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Album review: Harry Connick Jr.'s 'Every Man Should Know'

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Before there was Michael Bublé, there was Harry Connick Jr.: a straight-talking, good-looking, smartly dressed pop-jazz crooner refashioning old music for young people. (Old people tuned in anyway.)

Yet while Bublé has used his success singing standards as leverage to do more of his own material -- April's "To Be Loved" led with the slyly acerbic "It's a Beautiful Day" -- Connick largely has stayed away from songwriting of late.

His last full set of original tunes came out in 1997, and since then he's done TV, movies and Broadway, released several albums of instrumental piano music and made covers records such as "Songs I Heard" and "Your Songs." Last month he schooled some youngsters on "American Idol," which has reportedly expressed interest in hiring the singer as a judge for its next season.

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Having evidently stockpiled some inspiration, Connick returns to songwriting on "Every Man Should Know," a 12-track set he describes in the liner notes as nothing less than a "musical trip down a winding back road of my desire," he writes. "No rules, no limits. I wrote what I liked, I played what I felt and I sang what I saw."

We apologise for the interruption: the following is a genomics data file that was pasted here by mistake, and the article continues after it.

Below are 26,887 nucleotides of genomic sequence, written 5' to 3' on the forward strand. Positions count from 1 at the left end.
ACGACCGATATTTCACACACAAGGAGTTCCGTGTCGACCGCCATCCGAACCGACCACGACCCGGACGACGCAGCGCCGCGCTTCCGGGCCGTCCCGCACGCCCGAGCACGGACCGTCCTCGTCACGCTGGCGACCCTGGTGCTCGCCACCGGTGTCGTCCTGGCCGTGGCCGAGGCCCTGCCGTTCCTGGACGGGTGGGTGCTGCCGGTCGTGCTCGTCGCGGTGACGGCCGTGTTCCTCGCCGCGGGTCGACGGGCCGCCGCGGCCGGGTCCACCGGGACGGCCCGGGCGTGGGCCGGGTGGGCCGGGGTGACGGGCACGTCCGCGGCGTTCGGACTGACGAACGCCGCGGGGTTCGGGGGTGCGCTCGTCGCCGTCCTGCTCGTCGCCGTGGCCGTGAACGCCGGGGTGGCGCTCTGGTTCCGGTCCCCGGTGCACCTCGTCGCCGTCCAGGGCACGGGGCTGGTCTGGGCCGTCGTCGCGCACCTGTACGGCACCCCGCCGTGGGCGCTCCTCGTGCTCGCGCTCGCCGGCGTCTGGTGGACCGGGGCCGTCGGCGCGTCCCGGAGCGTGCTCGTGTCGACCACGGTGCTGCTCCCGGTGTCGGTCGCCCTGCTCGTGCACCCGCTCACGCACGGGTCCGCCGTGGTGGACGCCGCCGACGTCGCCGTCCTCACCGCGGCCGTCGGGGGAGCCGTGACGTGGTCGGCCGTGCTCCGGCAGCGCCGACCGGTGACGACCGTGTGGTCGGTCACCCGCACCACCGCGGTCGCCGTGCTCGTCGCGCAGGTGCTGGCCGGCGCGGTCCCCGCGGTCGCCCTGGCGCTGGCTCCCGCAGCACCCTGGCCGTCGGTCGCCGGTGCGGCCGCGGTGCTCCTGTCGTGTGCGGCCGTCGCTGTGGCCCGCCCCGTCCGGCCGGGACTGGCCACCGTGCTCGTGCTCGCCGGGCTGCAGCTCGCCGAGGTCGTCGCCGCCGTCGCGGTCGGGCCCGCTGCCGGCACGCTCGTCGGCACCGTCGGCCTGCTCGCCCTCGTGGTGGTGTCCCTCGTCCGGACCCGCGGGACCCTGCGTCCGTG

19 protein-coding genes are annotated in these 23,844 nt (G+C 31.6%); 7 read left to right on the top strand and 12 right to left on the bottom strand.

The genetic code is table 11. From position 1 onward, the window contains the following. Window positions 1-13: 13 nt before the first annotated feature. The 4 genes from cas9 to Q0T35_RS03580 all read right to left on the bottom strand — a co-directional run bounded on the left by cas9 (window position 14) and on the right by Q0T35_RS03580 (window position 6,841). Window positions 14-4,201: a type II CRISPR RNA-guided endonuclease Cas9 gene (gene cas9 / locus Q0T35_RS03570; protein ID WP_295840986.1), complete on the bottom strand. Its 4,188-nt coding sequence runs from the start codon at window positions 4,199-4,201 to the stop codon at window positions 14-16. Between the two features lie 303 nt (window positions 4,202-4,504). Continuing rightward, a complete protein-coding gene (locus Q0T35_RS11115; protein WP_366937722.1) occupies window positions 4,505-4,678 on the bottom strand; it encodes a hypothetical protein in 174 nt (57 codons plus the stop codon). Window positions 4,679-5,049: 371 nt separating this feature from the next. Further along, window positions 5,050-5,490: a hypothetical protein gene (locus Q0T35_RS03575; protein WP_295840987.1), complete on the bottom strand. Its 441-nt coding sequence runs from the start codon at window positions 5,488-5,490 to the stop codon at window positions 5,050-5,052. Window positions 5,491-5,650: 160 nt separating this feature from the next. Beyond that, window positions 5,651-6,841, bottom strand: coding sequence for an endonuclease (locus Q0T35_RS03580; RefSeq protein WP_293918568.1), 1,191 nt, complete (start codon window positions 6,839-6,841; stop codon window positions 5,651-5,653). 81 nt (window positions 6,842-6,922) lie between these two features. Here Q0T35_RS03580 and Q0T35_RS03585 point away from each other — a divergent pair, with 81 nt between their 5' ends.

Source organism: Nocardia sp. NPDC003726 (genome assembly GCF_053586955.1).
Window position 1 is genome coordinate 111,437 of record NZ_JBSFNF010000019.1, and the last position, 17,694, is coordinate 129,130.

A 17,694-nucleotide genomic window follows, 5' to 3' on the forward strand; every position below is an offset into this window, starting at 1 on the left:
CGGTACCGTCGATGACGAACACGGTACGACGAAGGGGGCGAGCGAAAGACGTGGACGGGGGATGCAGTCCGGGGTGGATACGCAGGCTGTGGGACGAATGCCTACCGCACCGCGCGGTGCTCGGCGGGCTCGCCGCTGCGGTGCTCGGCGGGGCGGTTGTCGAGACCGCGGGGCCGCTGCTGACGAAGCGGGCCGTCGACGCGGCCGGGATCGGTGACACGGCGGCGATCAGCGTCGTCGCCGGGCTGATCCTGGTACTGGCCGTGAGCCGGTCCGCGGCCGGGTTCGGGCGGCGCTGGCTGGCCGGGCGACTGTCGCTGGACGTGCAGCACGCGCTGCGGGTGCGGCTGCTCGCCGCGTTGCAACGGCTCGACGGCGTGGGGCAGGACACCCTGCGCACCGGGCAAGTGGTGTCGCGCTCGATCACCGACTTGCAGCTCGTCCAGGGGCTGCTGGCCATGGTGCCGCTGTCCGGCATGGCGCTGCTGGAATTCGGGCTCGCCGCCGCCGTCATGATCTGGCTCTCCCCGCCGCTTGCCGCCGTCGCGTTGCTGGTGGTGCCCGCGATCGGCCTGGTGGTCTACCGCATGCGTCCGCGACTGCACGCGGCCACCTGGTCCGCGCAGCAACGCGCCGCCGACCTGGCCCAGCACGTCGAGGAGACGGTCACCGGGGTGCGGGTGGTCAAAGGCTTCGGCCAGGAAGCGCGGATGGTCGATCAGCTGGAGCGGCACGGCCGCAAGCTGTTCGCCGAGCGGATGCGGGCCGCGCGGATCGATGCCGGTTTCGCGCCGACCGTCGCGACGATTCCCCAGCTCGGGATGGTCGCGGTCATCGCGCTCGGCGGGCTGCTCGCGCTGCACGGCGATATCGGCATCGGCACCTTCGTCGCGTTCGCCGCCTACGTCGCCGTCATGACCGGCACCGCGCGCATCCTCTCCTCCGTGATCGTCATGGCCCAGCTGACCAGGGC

You're prepared, then, for music full of character, energy, personality -- certainly something that deepens or complicates our understanding of who Connick is. No dice: Overloaded with dreary soft-pop ballads and lyrics that cleave to all-purpose generalities -- "You can see right through me / You always get right to me" -- "Every Man Should Know" hardly lives up to its billing; it tells us far less about Connick than do his renditions of "It Had to Be You" and "Don't Get Around Much Anymore." And unlike Bublé's stuff, Connick's music has none of the attitude the singer often summons outside the studio.

There's a bit of Connick's stated no-limits policy in his eclectic approach to genre, which when he's not doing those ballads drives him to dip into lightweight funk, bossa nova, even the zydeco of his native New Orleans. "Friend (Goin' Home)" has some lively gospel singing, while "Come See About Me," with Paul Franklin's tasty pedal steel, impressively synthesizes several strands of American roots music.

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But what are we to do with a song that remembers a mother's beloved bedtime stories as "Sometimes they were happy / Sometimes they were sad"? And how to reconcile the bland hotel-bar setting of "Being Alone" with the juicy arrangements Connick devised for "Blue Light, Red Light," his finest album of originals?

Forget every man; Connick should know he can do better.

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Harry Connick Jr.

'Every Man Should Know'

(Columbia)

1 1/2 stars

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